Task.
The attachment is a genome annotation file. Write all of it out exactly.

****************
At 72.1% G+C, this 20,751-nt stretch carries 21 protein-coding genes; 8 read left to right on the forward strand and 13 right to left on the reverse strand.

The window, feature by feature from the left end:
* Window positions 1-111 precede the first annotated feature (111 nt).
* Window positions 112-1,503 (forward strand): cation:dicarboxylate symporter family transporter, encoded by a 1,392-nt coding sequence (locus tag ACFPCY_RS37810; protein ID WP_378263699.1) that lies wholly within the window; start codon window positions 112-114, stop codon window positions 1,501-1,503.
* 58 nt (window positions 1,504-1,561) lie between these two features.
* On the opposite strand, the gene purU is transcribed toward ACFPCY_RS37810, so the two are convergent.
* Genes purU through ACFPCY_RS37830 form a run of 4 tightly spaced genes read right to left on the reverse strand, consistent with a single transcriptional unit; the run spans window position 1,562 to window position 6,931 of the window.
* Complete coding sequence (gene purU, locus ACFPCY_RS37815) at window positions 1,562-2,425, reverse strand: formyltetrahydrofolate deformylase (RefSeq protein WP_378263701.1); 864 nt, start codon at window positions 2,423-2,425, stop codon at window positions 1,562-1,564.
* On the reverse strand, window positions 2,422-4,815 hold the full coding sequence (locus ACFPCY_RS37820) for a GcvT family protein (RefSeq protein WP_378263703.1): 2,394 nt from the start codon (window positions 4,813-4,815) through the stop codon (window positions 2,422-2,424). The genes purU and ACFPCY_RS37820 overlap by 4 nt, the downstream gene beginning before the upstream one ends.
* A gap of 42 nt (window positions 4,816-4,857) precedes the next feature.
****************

At 72.1% G+C, this 20,751-nt stretch carries 21 protein-coding genes; 8 read left to right on the forward strand and 13 right to left on the reverse strand.

The window, feature by feature from the left end:
* Window positions 1-111 precede the first annotated feature (111 nt).
* Window positions 112-1,503 (forward strand): cation:dicarboxylate symporter family transporter, encoded by a 1,392-nt coding sequence (locus tag ACFPCY_RS37810; protein ID WP_378263699.1) that lies wholly within the window; start codon window positions 112-114, stop codon window positions 1,501-1,503.
* 58 nt (window positions 1,504-1,561) lie between these two features.
* On the opposite strand, the gene purU is transcribed toward ACFPCY_RS37810, so the two are convergent.
* Genes purU through ACFPCY_RS37830 form a run of 4 tightly spaced genes read right to left on the reverse strand, consistent with a single transcriptional unit; the run spans window position 1,562 to window position 6,931 of the window.
* Complete coding sequence (gene purU, locus ACFPCY_RS37815) at window positions 1,562-2,425, reverse strand: formyltetrahydrofolate deformylase (RefSeq protein WP_378263701.1); 864 nt, start codon at window positions 2,423-2,425, stop codon at window positions 1,562-1,564.
* On the reverse strand, window positions 2,422-4,815 hold the full coding sequence (locus ACFPCY_RS37820) for a GcvT family protein (RefSeq protein WP_378263703.1): 2,394 nt from the start codon (window positions 4,813-4,815) through the stop codon (window positions 2,422-2,424). The genes purU and ACFPCY_RS37820 overlap by 4 nt, the downstream gene beginning before the upstream one ends.
* A gap of 42 nt (window positions 4,816-4,857) precedes the next feature.